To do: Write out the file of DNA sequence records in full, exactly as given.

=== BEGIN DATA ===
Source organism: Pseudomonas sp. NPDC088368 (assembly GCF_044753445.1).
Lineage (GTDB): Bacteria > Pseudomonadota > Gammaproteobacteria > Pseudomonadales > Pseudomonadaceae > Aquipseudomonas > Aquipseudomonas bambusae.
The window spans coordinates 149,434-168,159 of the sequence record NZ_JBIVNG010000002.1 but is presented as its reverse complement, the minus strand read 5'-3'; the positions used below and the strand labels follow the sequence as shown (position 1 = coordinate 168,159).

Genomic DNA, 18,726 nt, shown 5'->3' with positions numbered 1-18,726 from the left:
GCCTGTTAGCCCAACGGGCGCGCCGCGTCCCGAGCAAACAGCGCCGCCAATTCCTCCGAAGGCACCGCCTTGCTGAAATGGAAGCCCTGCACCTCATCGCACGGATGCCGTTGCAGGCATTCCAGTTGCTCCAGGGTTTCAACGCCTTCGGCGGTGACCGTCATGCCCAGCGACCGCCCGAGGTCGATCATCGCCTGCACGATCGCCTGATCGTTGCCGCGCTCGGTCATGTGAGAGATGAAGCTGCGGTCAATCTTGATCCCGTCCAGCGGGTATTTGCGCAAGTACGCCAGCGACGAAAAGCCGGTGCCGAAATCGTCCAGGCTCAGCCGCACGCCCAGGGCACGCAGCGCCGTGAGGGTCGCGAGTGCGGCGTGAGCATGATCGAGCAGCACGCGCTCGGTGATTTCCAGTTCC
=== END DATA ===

Source organism: Pseudomonas sp. NPDC088368 (assembly GCF_044753445.1).
Lineage (GTDB): Bacteria > Pseudomonadota > Gammaproteobacteria > Pseudomonadales > Pseudomonadaceae > Aquipseudomonas > Aquipseudomonas bambusae.
The window spans coordinates 149,434-168,159 of the sequence record NZ_JBIVNG010000002.1 but is presented as its reverse complement, the minus strand read 5'-3'; the positions used below and the strand labels follow the sequence as shown (position 1 = coordinate 168,159).

Genomic DNA, 18,726 nt, shown 5'->3' with positions numbered 1-18,726 from the left:
GCCTGTTAGCCCAACGGGCGCGCCGCGTCCCGAGCAAACAGCGCCGCCAATTCCTCCGAAGGCACCGCCTTGCTGAAATGGAAGCCCTGCACCTCATCGCACGGATGCCGTTGCAGGCATTCCAGTTGCTCCAGGGTTTCAACGCCTTCGGCGGTGACCGTCATGCCCAGCGACCGCCCGAGGTCGATCATCGCCTGCACGATCGCCTGATCGTTGCCGCGCTCGGTCATGTGAGAGATGAAGCTGCGGTCAATCTTGATCCCGTCCAGCGGGTATTTGCGCAAGTACGCCAGCGACGAAAAGCCGGTGCCGAAATCGTCCAGGCTCAGCCGCACGCCCAGGGCACGCAGCGCCGTGAGGGTCGCGAGTGCGGCGTGAGCATGATCGAGCAGCACGCGCTCGGTGATTTCCAGTTCC